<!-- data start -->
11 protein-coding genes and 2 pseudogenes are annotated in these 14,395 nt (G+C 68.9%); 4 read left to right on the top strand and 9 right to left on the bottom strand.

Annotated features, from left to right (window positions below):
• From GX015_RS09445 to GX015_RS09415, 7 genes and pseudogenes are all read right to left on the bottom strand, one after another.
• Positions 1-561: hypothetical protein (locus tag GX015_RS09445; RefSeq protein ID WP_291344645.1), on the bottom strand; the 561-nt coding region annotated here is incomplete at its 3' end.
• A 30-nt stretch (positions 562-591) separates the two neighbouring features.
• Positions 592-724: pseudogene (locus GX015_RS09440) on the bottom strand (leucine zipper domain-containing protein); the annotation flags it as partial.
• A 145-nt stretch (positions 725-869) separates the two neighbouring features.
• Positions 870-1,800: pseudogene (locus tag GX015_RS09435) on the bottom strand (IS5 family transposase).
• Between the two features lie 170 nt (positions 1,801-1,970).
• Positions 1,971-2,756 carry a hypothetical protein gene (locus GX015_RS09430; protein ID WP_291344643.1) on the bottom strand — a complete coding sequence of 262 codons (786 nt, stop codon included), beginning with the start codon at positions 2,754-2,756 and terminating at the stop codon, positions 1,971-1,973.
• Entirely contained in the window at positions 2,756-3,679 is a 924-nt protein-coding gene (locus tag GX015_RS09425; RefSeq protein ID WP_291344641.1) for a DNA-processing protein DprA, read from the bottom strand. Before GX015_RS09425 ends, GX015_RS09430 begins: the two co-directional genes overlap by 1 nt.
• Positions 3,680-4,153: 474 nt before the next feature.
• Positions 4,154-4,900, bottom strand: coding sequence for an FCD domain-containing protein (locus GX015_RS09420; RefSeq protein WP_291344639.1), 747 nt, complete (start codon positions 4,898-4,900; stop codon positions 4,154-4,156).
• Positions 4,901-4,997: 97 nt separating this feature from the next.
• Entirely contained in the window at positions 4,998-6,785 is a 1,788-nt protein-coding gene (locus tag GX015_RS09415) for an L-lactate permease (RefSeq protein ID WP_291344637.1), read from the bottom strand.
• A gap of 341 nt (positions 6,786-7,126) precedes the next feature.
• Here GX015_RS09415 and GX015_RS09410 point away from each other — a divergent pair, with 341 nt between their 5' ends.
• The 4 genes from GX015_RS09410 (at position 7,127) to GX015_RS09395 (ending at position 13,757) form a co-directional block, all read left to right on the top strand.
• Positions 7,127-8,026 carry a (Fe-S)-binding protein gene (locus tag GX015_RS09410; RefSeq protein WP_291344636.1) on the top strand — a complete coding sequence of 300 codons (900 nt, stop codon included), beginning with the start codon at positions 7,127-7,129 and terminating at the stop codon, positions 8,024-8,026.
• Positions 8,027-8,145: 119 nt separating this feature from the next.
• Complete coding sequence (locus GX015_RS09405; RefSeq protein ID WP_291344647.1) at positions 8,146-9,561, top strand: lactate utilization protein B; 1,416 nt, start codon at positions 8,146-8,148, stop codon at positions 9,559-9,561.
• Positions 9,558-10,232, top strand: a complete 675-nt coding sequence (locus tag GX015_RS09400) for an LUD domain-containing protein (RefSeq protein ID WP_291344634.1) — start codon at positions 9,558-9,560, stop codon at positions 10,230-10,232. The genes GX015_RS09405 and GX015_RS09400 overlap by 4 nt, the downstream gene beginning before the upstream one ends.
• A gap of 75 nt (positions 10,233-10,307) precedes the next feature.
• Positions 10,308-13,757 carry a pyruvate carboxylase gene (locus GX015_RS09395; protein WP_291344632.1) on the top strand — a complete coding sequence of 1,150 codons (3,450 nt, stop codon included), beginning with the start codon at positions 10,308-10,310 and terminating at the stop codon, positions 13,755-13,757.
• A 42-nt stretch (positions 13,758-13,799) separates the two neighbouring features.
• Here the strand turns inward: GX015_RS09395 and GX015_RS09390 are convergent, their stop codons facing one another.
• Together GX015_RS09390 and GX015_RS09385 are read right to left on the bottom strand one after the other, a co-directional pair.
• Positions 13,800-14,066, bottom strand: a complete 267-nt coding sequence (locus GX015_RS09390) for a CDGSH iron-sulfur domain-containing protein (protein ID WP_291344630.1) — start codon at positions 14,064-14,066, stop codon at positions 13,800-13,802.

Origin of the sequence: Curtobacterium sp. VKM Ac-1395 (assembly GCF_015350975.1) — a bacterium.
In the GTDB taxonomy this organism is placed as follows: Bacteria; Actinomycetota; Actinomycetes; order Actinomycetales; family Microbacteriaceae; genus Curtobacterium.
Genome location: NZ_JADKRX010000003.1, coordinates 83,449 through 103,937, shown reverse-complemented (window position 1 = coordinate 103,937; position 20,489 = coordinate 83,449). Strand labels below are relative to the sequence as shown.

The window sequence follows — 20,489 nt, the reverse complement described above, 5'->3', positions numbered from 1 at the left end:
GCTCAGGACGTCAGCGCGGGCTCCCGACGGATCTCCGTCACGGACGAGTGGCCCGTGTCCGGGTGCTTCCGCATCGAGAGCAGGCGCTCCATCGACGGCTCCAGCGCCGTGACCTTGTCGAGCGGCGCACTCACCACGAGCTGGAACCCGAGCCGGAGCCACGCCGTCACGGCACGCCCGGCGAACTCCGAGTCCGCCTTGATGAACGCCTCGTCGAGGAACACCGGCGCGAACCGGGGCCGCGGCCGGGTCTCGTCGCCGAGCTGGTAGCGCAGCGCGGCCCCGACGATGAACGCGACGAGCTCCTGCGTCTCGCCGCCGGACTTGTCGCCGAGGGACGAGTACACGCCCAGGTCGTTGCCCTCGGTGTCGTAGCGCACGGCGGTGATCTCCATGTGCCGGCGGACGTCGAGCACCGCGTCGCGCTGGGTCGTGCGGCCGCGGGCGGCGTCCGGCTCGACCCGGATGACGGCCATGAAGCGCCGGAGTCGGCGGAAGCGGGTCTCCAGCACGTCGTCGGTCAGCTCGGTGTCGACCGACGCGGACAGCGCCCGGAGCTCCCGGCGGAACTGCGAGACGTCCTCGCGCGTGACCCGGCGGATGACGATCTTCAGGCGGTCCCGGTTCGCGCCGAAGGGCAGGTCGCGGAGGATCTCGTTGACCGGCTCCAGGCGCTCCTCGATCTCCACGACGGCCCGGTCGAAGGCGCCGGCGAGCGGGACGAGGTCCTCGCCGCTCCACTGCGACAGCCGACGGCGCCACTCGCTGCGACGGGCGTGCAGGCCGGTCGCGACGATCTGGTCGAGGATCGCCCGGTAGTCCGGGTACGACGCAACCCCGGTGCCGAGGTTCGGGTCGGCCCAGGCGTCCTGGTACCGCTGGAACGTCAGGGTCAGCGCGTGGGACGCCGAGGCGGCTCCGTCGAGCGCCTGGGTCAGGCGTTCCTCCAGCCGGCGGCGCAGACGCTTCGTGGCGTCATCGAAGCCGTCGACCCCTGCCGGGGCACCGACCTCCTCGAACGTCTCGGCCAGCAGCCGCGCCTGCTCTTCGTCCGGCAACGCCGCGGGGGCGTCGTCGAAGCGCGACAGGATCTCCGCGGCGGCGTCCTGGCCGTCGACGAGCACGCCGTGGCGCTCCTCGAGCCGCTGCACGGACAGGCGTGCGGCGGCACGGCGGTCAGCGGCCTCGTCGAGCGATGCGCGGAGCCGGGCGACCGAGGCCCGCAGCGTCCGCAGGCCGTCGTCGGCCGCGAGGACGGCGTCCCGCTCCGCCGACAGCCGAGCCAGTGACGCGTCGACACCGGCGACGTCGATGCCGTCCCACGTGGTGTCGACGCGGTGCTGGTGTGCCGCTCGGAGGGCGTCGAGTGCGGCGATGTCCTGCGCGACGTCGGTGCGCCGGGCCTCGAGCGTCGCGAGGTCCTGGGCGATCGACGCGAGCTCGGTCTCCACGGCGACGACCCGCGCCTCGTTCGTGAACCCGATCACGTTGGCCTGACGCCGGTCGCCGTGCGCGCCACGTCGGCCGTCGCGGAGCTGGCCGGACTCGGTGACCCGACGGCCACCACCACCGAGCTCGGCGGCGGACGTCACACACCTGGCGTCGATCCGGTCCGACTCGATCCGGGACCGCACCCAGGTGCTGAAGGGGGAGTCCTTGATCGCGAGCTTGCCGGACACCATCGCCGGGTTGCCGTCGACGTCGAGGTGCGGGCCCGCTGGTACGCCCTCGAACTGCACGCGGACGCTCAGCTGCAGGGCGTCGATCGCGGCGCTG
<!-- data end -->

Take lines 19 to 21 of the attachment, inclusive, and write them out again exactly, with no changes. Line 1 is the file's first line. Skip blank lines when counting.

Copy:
• Positions 7,127-8,026 carry a (Fe-S)-binding protein gene (locus tag GX015_RS09410; RefSeq protein WP_291344636.1) on the top strand — a complete coding sequence of 300 codons (900 nt, stop codon included), beginning with the start codon at positions 7,127-7,129 and terminating at the stop codon, positions 8,024-8,026.
• Positions 8,027-8,145: 119 nt separating this feature from the next.
• Complete coding sequence (locus GX015_RS09405; RefSeq protein ID WP_291344647.1) at positions 8,146-9,561, top strand: lactate utilization protein B; 1,416 nt, start codon at positions 8,146-8,148, stop codon at positions 9,559-9,561.